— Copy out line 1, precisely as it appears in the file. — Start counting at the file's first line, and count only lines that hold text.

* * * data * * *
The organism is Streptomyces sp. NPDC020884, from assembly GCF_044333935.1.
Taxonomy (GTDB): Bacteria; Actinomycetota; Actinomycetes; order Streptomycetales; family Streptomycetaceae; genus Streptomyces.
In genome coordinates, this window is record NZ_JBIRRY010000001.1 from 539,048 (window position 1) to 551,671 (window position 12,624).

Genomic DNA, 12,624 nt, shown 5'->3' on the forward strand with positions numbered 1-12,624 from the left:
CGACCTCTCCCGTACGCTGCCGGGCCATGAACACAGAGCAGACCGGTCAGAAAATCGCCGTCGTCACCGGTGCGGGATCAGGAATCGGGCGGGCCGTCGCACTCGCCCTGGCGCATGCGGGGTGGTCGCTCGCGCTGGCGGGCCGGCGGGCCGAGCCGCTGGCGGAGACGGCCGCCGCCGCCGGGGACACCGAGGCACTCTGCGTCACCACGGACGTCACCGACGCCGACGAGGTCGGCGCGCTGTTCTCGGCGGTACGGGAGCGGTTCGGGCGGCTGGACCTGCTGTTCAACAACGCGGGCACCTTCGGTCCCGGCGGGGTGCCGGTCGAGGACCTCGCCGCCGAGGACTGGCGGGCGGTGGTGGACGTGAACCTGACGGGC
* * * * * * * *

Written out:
The organism is Streptomyces sp. NPDC020884, from assembly GCF_044333935.1.